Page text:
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City of Houston v Rhule

July 25, 2011-Case Report

 

City of Houston v. Rhule

 

In an “old law” worker’s compensation case the City of Houston (“the City”), and Christopher Rhule (“Rhule”), a former firefighter for the Houston Fire Department, entered an agreed judgment (“Agreement”) settling the case.  The Agreement provided in part that Rhule shall receive lifetime open reasonable and necessary medical [expenses] for the injuries made the basis of his claim as provided by the Texas Worker’s Compensation Act with a mutually agreed upon doctor.

                       

The City subsequently breached the Agreement, and Rhule filed suit to enforce the Agreement.

 

Rhule’s suit alleged breach of contract by the City.  Rhule sought damages for “out-of-pocket expenses, incidental expenses, loss of the ‘benefit of the bargain,’ cost of reasonable medical care and treatment in the past, cost of medical care and treatment which will in all reasonable medical probability be required in the future, physical pain and suffering in the past . . . , mental anguish damages . . . , nominal damages, attorney’s fees necessary to bring and prosecute this action, [and] costs of court.”  Alternatively, Rhule sought specific performance of the Agreement and actual damages, costs of court, and attorney’s fees.  Rhule also sought a declaratory judgment to clarify his rights under the Agreement specifically including his right to ongoing lifetime medical expenses relating to his injury.  Rhule also specifically sought attorney’s fees under Chapters 37 and 38 of the Civil Practice and Remedies Code.

 

The City filed a plea to the jurisdiction, arguing that Rhule’s breach of contract claim and request for declaratory relief were barred.  The trial court denied the plea to the jurisdiction and the parties proceeded to a trial before a jury.

 

 At trial jury found in Rhule’s favor and awarded damages of $127,500 for the City’s breach of the Agreement. Damages were comprised of $50,000 for past physical pain, $75,000 for past mental anguish, and $2,500 for out of pocket expenses.  The jury also found that Rhule was entitled to attorney’s fees in the amount of $53,000 for trial, $10,000 for an appeal to the Court of Appeals, and $20,000 for an appeal to the Texas Supreme Court.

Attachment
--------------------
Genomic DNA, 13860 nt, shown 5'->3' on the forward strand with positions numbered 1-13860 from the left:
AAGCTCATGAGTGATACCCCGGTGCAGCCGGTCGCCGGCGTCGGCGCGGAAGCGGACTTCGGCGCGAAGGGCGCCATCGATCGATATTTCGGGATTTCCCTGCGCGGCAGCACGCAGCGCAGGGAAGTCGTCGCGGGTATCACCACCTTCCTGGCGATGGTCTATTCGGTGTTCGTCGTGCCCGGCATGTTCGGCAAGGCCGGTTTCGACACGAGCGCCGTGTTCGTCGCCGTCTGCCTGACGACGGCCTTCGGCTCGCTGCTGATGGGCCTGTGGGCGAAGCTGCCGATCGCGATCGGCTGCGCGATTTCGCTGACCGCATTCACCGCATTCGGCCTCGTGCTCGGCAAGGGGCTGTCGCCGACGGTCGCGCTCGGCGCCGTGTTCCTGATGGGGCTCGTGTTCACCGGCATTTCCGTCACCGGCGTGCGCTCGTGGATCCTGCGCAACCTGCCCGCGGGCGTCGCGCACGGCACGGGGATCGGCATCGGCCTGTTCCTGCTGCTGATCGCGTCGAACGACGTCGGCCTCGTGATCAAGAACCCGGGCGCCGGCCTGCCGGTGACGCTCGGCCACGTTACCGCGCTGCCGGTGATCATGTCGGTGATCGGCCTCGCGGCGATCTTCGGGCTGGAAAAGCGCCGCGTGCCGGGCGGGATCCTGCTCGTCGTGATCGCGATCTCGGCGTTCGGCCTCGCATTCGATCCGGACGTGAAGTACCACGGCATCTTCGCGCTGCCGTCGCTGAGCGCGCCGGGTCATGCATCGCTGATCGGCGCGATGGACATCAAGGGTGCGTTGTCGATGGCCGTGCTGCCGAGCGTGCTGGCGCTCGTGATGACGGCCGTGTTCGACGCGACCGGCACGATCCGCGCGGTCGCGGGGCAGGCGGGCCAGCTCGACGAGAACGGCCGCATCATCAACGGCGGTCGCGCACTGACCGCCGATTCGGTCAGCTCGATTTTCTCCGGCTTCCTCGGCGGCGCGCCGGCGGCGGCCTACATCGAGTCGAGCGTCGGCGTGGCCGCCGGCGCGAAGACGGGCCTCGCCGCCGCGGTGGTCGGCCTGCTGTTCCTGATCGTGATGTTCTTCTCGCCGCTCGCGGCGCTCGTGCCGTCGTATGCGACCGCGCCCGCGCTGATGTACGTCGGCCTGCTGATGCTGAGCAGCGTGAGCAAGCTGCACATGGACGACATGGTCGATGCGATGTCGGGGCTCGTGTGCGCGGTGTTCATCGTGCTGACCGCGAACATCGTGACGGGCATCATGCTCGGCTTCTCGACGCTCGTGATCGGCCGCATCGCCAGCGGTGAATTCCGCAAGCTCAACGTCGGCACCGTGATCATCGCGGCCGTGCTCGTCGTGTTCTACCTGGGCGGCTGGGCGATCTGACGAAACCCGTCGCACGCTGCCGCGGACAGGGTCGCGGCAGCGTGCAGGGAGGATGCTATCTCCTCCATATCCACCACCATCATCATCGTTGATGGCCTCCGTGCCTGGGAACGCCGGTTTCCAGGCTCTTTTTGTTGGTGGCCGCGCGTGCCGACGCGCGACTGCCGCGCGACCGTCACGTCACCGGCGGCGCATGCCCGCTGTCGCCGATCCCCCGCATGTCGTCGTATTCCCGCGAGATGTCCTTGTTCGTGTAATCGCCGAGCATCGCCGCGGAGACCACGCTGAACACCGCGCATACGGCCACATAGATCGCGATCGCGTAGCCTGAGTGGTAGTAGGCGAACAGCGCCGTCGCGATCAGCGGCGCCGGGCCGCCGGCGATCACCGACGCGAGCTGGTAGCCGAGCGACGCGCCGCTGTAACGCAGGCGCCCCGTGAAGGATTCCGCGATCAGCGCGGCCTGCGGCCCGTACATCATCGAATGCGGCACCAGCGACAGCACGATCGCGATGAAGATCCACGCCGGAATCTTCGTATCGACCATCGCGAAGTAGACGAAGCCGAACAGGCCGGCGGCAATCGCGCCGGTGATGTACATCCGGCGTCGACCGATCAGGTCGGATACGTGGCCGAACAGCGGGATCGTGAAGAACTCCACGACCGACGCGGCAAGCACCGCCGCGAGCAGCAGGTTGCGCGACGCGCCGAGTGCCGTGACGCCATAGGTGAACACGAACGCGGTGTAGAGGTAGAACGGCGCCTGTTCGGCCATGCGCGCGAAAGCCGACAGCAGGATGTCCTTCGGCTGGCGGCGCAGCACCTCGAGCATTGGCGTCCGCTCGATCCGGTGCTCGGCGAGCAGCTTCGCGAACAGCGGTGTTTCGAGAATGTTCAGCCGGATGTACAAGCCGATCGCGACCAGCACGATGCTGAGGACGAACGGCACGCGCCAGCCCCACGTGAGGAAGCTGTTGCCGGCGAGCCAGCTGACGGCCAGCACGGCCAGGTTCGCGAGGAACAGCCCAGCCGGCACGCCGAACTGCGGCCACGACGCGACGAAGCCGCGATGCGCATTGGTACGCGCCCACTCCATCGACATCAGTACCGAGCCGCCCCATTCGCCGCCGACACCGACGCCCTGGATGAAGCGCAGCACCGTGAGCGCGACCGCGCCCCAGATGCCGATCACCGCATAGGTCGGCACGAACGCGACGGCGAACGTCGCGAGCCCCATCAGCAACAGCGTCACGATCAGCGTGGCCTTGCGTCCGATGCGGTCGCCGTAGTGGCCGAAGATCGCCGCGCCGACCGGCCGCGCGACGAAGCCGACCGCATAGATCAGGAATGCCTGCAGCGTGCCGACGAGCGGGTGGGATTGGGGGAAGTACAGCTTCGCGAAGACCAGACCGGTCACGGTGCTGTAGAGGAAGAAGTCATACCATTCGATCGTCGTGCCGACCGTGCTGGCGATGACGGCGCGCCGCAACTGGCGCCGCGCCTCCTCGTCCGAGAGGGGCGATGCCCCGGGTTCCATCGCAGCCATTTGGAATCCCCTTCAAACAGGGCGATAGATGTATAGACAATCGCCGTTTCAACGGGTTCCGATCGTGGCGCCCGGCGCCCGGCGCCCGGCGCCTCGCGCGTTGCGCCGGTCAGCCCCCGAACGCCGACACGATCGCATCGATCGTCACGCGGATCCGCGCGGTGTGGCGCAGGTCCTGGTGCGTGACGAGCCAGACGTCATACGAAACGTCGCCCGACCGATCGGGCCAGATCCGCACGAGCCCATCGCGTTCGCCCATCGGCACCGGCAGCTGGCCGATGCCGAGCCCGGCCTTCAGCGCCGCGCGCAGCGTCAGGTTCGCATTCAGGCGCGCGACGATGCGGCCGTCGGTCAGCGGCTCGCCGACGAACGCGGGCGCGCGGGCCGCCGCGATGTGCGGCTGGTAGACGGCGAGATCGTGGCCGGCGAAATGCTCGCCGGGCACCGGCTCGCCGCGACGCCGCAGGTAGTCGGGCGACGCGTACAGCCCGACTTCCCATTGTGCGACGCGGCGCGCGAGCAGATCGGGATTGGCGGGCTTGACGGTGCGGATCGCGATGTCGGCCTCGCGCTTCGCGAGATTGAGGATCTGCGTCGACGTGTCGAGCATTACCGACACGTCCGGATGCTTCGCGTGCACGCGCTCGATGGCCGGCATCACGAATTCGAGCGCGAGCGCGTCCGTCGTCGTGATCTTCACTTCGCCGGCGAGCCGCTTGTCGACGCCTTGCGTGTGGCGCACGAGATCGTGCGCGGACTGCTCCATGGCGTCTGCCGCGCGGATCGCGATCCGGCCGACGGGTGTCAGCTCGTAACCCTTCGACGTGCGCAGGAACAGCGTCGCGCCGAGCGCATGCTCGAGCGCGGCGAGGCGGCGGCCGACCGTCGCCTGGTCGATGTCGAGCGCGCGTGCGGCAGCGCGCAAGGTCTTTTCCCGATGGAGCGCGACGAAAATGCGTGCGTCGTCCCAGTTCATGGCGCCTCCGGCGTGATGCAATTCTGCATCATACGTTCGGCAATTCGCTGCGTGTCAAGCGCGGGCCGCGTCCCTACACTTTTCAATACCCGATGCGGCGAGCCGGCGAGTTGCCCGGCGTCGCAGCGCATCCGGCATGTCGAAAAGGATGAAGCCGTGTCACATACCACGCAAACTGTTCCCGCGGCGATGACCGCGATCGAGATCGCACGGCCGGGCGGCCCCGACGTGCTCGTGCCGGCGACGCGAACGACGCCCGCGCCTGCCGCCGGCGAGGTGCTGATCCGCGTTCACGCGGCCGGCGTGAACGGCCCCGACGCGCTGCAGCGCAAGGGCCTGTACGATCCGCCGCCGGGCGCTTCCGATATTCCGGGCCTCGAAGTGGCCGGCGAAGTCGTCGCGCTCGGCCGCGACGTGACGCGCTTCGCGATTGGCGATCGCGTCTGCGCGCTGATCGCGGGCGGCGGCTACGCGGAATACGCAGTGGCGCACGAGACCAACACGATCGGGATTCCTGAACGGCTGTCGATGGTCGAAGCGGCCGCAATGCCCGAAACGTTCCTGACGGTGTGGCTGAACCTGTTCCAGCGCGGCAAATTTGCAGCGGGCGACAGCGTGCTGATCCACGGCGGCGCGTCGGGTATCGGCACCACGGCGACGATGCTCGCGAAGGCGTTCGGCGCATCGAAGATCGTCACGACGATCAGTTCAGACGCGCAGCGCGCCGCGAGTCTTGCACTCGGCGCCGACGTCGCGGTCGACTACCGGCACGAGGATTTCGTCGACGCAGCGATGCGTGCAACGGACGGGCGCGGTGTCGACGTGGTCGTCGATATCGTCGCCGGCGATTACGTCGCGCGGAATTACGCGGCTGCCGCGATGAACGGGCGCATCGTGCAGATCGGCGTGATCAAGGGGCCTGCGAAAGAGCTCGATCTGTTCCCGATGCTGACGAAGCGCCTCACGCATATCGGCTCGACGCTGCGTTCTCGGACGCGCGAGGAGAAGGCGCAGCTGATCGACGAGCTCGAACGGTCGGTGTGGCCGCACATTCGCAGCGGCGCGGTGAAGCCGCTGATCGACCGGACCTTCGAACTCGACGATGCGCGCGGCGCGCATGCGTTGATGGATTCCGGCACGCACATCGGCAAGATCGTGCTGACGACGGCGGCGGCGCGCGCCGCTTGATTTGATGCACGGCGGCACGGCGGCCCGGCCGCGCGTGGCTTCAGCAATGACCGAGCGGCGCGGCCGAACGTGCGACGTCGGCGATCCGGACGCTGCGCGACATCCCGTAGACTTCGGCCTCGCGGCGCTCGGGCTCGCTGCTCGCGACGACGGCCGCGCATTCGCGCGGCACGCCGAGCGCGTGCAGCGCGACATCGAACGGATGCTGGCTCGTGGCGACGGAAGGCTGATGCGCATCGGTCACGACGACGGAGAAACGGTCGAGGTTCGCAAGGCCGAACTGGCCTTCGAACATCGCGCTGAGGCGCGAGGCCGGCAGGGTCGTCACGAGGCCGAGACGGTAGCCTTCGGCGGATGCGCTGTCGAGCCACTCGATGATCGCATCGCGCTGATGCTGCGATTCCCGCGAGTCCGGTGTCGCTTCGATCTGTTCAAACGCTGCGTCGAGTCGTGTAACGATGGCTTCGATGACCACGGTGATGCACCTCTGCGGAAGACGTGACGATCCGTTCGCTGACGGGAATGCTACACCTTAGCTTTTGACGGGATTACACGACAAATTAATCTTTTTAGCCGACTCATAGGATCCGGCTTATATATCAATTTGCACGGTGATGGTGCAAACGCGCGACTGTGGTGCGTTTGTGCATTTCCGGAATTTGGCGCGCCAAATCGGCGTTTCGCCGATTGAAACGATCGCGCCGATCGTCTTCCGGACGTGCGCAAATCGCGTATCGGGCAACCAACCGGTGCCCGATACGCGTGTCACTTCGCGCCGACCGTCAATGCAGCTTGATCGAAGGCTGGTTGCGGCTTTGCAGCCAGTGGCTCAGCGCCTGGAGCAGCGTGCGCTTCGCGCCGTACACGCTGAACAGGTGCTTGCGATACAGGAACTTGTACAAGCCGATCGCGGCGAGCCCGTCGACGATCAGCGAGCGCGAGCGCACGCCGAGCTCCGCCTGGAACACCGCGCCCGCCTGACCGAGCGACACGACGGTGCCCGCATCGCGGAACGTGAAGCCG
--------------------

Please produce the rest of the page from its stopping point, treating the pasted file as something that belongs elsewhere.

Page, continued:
The City appealed to the Court of Appeals contending that (1) the trial court lacked subject matter jurisdiction over Rhule’s damages to the extent that the requested damages exceeded remedies allowed by the Worker’s Compensation Act; (2) the trial court erred in submitting a question to the jury that allowed it to award Rhule damages for physical pain as a result of the City’s breach of the Agreement; (3) the trial court erred in entering judgment on the jury’s award of damages for mental anguish because there was no evidence of Rhule’s propensity for mental anguish at the time the parties entered into the Agreement; and (4) the trial court’s award of attorney’s fees was erroneous because Rhule failed to establish any damages that would support an award of attorney’s fees, or, alternatively, Chapter 38 of the Civil Practice and Remedies Code does not authorize an award of attorney’s fees against a municipality.

 

The Court of Appeals held that by entering into the Agreement settling Rhule’s worker’s compensation claim, the City had waived its immunity from liability under that agreement.  The Legislature’s waiver of the City’s immunity from suit for the purposes of Rhule’s original worker’s compensation claim also waives the City’s immunity from suit for Rhule’s suit to enforce the Agreement. 

 

The Court held that damages for physical pain are not traditionally recovered in a breach of contract suit concluding that the trial court should not have submitted a question to the jury on damages for physical pain.  The Court of Appeals reversed the award of $50,000 for physical pain sustained as a result of the City’s breach of the Agreement.

 

The Court of Appeals modified the jury award denying the $50,000 for physical pain and as modified affirmed the verdict.

 

Justice Massengale dissented arguing a suit against a governmental entity for pain and suffering or mental anguish damages is contrary to Labor Code Section 416.002(b). Labor Code Section 416.002(b) provides “[a]n action against a governmental entity or unit or an employee of a governmental entity or unit for a breach of the duty of good faith and fair dealing is governed by Chapters 101 and 104, Civil Practice and Remedies Code.”

 

 

 

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